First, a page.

I have a set of tickets each to Bhangra Baby on Sunday, August 2, 2015 at 10:30AM (1 adult and 1 child), Bollywood Baby on Saturday, August 29, 2015 at 10:30AM (1 adult and 1 child), and Ballet Baby on Sunday, August 30, 2015 at 10:30AM (1 adult and 1 child). All workshops will be held in Esplanade Rehearsal Studio.

To win, leave ONE comment below with your preferred set of tickets. (Entries without an email address will be disqualified. Multiple entires will be disqualified.)

This giveaway is open to my readers in Singapore only and will close on July 16, 2015 at 12:00AM UTC/GMT +8 hours. Three winners will be chosen by and be announced on July 18, 2015. Good luck!

UPDATE: Many thanks to all who entered!

The lucky winners are Gail (Ballet Baby) and Yann (Bollywood Baby). Congratulations, Gail and Yann! I’ll be emailing you shortly for your mailing address.

China Rich Girlfriend by Kevin Kwan


Last week, a kerfuffle exploded on Twitter over Roxane Gay’s review of Kevin Kwan’s Crazy Rich Asians on NPR’s “Code Switch” blog. Gay called Crazy Rich Asians “refreshing” as it featured an entirely “people of color” cast. Singaporean literary types rightly pointed out that her review conveniently ignored Singapore literary history, a canon that has often rendered non-Chinese narratives invisible (as I’ve alluded to here). Gay then responded defensively and even blocked her critics!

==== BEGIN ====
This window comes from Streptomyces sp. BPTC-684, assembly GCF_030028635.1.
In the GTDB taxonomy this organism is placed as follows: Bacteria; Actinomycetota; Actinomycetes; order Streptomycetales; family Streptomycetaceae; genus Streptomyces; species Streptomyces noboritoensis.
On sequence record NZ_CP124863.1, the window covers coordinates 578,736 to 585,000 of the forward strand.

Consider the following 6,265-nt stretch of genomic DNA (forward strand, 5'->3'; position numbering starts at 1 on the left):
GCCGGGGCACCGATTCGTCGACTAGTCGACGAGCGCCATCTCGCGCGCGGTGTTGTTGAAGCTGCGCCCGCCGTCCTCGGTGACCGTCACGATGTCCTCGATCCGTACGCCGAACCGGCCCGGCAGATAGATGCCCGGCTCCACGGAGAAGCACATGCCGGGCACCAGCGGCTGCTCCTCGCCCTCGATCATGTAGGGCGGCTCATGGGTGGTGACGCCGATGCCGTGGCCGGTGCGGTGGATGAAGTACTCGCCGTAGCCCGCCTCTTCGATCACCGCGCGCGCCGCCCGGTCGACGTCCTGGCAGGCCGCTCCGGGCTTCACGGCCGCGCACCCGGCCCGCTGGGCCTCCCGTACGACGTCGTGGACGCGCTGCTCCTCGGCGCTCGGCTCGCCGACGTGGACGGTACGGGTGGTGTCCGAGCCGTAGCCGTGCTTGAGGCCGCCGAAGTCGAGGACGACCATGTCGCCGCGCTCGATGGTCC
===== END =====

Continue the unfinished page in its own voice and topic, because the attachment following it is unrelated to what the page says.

In Gay’s defense, I “get” her perspective as a USian POC and would likely have seen Kwan’s book in the same light just a few years ago. I, too, have imposed my own narrative onto other parts of the world; this, too, is a privilege. But living internationally has shifted my disturbingly provincial, U.S.-centric point of view. It’s hard work to throw off the hegemonic/neo-imperialistic/exceptionalist claptrap that we USians have been indoctrinated with, even for feminist and progressive POCs like me. 

Kwan’s second novel, China Rich Girlfriend, a sequel to Crazy Rich Asians, also features only Chinese protagonists and minority characters for “color”—a driver named Ahmed, two nameless Thai ladies-in waiting (?), Gayatri Singh, the daughter of a maharaja (??), who warns that her gem-encrusted dagger is “an ancient Hindu relic” in which a “evil spirit is being held captive” and will cast great misfortune onto the firstborn of the person who unleashes it. (Magical Brown Person™ much?) And over half of Kwan’s novel is set in “new China” where “people attend church in a penthouse above the clouds” and “private jets are decorated to looks like Balinese resorts.” There exists a subtle Orientalism in the way the exploits of rich Chinese people are reported for the consumption of Western readers; China Rich Girlfriend is guilty of this as well. 

China Rich Girlfriend‘s thinnest of plots that is as predictable as any of the beach reads that have come before it. And Kwan’s prose is weighed down by earnest and unnecessary footnotes—do today’s readers really need translations for “xiaolongbao” and “xie xie”?—and ponderous and awkward expository dialogue. China Rich Girlfriend was a bit of a slog, tbh, and not as “glittery,” in Gay’s words, as its predecessor. 

(Many thanks to Doubleday [Random House] for sending this book my way.)